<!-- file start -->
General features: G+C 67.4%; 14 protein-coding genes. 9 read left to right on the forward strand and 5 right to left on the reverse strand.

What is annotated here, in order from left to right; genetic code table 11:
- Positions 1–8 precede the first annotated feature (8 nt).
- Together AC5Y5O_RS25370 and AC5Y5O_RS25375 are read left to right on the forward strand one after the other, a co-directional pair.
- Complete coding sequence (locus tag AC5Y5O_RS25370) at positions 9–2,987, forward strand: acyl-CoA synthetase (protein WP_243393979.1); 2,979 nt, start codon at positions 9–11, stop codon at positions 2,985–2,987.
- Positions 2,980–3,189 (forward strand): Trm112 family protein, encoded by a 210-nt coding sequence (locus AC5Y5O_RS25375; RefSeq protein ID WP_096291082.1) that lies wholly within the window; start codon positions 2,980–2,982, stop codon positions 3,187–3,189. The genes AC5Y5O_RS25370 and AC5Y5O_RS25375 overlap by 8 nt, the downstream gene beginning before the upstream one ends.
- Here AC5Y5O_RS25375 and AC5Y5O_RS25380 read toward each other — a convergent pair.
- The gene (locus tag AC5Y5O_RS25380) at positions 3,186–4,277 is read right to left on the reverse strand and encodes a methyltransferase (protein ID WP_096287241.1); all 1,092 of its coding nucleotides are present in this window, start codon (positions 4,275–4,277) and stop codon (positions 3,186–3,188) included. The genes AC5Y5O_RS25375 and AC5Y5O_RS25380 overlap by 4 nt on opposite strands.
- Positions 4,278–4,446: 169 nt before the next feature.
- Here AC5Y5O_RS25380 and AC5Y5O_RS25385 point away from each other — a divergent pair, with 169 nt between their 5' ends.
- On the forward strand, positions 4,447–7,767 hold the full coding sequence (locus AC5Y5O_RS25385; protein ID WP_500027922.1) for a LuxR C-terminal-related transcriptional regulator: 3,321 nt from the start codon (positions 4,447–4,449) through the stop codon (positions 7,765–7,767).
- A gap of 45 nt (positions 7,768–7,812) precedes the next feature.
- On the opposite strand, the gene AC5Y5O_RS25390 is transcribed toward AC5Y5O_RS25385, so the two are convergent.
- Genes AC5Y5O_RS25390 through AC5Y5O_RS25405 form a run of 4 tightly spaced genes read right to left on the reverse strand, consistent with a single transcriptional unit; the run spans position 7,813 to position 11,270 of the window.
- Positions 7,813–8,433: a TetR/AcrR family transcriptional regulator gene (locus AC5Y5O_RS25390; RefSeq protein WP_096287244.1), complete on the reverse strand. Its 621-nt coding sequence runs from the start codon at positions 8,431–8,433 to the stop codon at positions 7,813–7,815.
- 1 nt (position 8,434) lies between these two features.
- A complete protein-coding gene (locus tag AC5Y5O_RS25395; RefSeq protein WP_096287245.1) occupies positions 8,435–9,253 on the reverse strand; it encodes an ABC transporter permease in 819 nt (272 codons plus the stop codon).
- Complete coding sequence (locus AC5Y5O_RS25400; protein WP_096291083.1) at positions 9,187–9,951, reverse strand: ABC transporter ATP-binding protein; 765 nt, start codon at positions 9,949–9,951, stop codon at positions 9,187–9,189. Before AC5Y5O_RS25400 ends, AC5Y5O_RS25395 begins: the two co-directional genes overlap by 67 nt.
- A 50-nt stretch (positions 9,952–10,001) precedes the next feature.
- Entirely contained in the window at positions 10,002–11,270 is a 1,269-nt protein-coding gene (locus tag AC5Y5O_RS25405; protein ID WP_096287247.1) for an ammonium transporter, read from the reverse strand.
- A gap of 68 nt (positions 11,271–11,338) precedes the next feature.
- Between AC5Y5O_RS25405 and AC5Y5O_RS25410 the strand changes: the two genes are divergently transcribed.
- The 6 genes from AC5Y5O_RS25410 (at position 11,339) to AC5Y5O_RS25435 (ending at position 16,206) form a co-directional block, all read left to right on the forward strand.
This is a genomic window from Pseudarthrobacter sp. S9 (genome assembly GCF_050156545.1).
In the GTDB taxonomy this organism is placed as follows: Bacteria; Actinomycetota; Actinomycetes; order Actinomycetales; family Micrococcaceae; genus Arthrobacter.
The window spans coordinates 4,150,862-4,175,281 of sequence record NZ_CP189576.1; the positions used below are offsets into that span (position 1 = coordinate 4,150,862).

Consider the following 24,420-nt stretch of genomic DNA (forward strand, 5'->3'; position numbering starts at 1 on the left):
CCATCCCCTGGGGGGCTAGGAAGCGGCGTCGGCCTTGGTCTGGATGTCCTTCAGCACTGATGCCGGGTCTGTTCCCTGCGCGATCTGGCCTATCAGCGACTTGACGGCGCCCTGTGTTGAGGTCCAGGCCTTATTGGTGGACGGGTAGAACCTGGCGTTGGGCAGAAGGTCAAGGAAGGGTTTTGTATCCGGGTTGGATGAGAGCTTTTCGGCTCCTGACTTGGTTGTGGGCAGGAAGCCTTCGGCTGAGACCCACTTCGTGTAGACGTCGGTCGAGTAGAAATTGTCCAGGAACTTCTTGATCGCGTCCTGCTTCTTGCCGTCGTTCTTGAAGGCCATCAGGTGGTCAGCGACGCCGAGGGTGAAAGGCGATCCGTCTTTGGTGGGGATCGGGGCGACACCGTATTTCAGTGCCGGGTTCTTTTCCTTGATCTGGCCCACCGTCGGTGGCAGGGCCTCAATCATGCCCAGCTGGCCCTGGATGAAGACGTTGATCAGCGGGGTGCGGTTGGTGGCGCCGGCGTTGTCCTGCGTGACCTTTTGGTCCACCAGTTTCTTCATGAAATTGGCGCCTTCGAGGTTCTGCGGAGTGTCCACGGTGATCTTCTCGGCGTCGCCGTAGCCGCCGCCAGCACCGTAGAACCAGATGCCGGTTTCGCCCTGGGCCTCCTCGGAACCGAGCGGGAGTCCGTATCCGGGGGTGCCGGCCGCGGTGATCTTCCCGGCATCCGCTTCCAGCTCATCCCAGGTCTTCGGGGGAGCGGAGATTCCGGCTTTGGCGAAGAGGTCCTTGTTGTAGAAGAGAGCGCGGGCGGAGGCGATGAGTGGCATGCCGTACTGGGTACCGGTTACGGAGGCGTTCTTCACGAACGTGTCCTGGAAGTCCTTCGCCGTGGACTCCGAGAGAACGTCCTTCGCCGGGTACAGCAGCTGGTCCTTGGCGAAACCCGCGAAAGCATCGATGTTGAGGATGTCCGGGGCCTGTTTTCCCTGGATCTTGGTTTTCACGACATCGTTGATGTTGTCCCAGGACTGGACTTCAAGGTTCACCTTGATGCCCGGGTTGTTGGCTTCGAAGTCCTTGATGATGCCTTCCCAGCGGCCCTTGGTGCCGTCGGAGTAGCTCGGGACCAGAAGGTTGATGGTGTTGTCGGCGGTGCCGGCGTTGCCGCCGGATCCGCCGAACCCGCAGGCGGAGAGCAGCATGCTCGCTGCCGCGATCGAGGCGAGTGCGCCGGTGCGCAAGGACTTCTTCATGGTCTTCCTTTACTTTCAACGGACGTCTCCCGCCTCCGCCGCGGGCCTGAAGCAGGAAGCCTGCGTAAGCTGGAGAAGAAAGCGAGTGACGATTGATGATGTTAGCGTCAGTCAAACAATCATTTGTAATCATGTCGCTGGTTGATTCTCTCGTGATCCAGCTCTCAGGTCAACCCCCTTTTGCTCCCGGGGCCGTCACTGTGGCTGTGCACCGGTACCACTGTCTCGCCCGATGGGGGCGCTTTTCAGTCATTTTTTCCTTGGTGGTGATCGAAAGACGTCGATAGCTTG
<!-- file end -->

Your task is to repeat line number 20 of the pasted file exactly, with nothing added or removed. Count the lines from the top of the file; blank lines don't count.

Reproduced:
- Entirely contained in the window at positions 10,002–11,270 is a 1,269-nt protein-coding gene (locus tag AC5Y5O_RS25405; protein ID WP_096287247.1) for an ammonium transporter, read from the reverse strand.